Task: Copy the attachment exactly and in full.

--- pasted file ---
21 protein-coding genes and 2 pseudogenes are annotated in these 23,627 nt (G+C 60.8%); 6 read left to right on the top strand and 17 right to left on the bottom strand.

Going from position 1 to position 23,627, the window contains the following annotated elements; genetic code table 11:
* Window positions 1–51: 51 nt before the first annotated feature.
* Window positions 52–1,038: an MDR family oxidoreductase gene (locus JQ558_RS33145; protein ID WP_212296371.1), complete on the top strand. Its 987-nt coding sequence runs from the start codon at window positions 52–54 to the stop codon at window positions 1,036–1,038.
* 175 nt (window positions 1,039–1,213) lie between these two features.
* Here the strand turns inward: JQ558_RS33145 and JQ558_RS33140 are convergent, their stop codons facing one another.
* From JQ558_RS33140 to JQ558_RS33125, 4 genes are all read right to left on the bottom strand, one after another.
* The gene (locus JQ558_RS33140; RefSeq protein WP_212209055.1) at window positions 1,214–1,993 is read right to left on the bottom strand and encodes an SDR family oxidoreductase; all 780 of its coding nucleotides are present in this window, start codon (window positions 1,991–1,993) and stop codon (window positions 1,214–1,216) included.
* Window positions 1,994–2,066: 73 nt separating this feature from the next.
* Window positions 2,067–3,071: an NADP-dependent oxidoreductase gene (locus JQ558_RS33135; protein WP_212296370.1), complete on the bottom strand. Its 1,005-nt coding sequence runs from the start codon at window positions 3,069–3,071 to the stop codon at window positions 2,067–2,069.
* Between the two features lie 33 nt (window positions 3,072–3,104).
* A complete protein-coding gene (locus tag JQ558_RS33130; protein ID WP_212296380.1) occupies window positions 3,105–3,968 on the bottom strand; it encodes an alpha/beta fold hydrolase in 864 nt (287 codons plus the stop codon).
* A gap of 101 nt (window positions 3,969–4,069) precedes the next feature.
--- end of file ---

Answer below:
21 protein-coding genes and 2 pseudogenes are annotated in these 23,627 nt (G+C 60.8%); 6 read left to right on the top strand and 17 right to left on the bottom strand.

Going from position 1 to position 23,627, the window contains the following annotated elements; genetic code table 11:
* Window positions 1–51: 51 nt before the first annotated feature.
* Window positions 52–1,038: an MDR family oxidoreductase gene (locus JQ558_RS33145; protein ID WP_212296371.1), complete on the top strand. Its 987-nt coding sequence runs from the start codon at window positions 52–54 to the stop codon at window positions 1,036–1,038.
* 175 nt (window positions 1,039–1,213) lie between these two features.
* Here the strand turns inward: JQ558_RS33145 and JQ558_RS33140 are convergent, their stop codons facing one another.
* From JQ558_RS33140 to JQ558_RS33125, 4 genes are all read right to left on the bottom strand, one after another.
* The gene (locus JQ558_RS33140; RefSeq protein WP_212209055.1) at window positions 1,214–1,993 is read right to left on the bottom strand and encodes an SDR family oxidoreductase; all 780 of its coding nucleotides are present in this window, start codon (window positions 1,991–1,993) and stop codon (window positions 1,214–1,216) included.
* Window positions 1,994–2,066: 73 nt separating this feature from the next.
* Window positions 2,067–3,071: an NADP-dependent oxidoreductase gene (locus JQ558_RS33135; protein WP_212296370.1), complete on the bottom strand. Its 1,005-nt coding sequence runs from the start codon at window positions 3,069–3,071 to the stop codon at window positions 2,067–2,069.
* Between the two features lie 33 nt (window positions 3,072–3,104).
* A complete protein-coding gene (locus tag JQ558_RS33130; protein ID WP_212296380.1) occupies window positions 3,105–3,968 on the bottom strand; it encodes an alpha/beta fold hydrolase in 864 nt (287 codons plus the stop codon).
* A gap of 101 nt (window positions 3,969–4,069) precedes the next feature.